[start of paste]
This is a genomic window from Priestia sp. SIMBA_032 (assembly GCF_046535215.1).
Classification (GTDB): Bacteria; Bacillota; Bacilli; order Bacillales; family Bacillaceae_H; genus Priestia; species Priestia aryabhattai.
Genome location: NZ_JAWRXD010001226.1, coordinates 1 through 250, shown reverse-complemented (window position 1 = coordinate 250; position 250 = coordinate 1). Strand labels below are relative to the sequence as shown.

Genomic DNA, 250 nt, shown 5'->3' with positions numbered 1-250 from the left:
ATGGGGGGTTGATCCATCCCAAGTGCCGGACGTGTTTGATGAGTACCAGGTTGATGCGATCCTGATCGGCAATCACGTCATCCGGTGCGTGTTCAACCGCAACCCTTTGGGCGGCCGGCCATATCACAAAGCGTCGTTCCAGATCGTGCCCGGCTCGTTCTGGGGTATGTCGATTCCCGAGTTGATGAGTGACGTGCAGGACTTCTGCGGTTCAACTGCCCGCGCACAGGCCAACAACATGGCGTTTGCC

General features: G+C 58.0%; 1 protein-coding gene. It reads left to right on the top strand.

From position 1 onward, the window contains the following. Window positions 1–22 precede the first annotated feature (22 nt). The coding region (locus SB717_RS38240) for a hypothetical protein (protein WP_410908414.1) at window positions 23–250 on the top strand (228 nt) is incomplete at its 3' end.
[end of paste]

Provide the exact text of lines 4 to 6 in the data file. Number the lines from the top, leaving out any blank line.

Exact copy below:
Genomic DNA, 250 nt, shown 5'->3' with positions numbered 1-250 from the left:
ATGGGGGGTTGATCCATCCCAAGTGCCGGACGTGTTTGATGAGTACCAGGTTGATGCGATCCTGATCGGCAATCACGTCATCCGGTGCGTGTTCAACCGCAACCCTTTGGGCGGCCGGCCATATCACAAAGCGTCGTTCCAGATCGTGCCCGGCTCGTTCTGGGGTATGTCGATTCCCGAGTTGATGAGTGACGTGCAGGACTTCTGCGGTTCAACTGCCCGCGCACAGGCCAACAACATGGCGTTTGCC

General features: G+C 58.0%; 1 protein-coding gene. It reads left to right on the top strand.